A body awaiting examination by a coroner. - iStockphoto, Getty Images
You’ll often hear media coverage of a coroner’s inquest and they’re a staple of TV crime shows. Here’s a primer on what coroners do and how their investigations work.
What is a coroner?
A coroner is someone with training in death investigation, who is appointed to probe circumstances surrounding a death and make recommendations to prevent such events from recurring.
They are often medical doctors, but some provincial and territorial laws don’t require this.
Although they investigate deaths, a coroner is independent from the police and they don’t assign civil or criminal responsibility for events causing a death. A coroner is a fact-finder, not a finger-pointer.
What does a coroner do?
A coroner investigates any sudden, unnatural or unexpected death. A death by natural causes probably doesn’t require a coroner’s investigation, but deaths caused by violence, negligence or malpractice would.
When a death fits that profile, the coroner conducts an investigation into the victim and the fatal events. Their report includes:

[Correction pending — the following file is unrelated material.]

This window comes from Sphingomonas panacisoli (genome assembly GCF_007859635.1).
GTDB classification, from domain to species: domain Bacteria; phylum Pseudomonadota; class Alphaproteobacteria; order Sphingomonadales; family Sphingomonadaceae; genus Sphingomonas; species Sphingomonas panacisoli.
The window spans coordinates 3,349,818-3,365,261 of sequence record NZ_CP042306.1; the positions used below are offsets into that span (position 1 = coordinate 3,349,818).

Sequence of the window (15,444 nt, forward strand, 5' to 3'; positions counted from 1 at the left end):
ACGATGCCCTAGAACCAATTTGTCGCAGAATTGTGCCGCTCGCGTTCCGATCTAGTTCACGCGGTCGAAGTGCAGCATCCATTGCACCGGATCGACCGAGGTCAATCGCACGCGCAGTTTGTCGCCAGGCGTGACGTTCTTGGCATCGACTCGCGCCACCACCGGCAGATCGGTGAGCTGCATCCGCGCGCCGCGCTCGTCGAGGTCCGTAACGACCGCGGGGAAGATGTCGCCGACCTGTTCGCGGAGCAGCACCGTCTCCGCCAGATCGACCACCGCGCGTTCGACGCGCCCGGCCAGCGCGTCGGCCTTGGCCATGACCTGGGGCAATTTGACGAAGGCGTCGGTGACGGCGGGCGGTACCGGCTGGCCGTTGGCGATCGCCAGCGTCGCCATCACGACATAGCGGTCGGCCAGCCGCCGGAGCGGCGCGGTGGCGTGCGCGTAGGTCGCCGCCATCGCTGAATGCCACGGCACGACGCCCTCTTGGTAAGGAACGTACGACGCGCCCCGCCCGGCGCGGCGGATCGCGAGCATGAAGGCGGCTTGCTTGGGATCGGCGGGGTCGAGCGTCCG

- name(s) of the deceased;
- date and place of death;
- likely cause of death and description of those circumstances;
- recommendations to prevent future deaths.
What is an inquest?
After an investigation, the coroner can recommend an inquest, which is a public hearing into the events of a death.
This is done when the coroner feels the public would benefit from information aired at an open hearing.
An inquest can be similar to a courtroom trial. It’s usually presided over by a judge and witnesses testify under oath. Evidence is presented to a small jury, typically composed of five or six members, depending on provincial laws. Mistrials have even occurred in inquests, although very rarely.
Inquests are usually mandatory in construction accidents and for deaths in correctional institutions, unless they’re from natural causes.
What does a jury do?
A coroner’s jury is distinct from a trial jury, as it’s not trying to determine guilt. Instead, this jury produces a verdict similar to a coroner’s report. It includes identities of victims, circumstances and likely cause of death, as well as recommendations to prevent similar deaths.
Those recommendations are then presented to any affected parties, although they are not legally binding.
In one high-profile example, a 2012 inquest into the suicide of a teen at an Ontario jail produced 104 recommendations to Corrections Canada. One of the key recommendations was to ban indefinite solitary confinement for mentally ill inmates, but the agency rejected the idea.
Coroners Service British Columbia
The role of the chief medical examiner's office Manitoba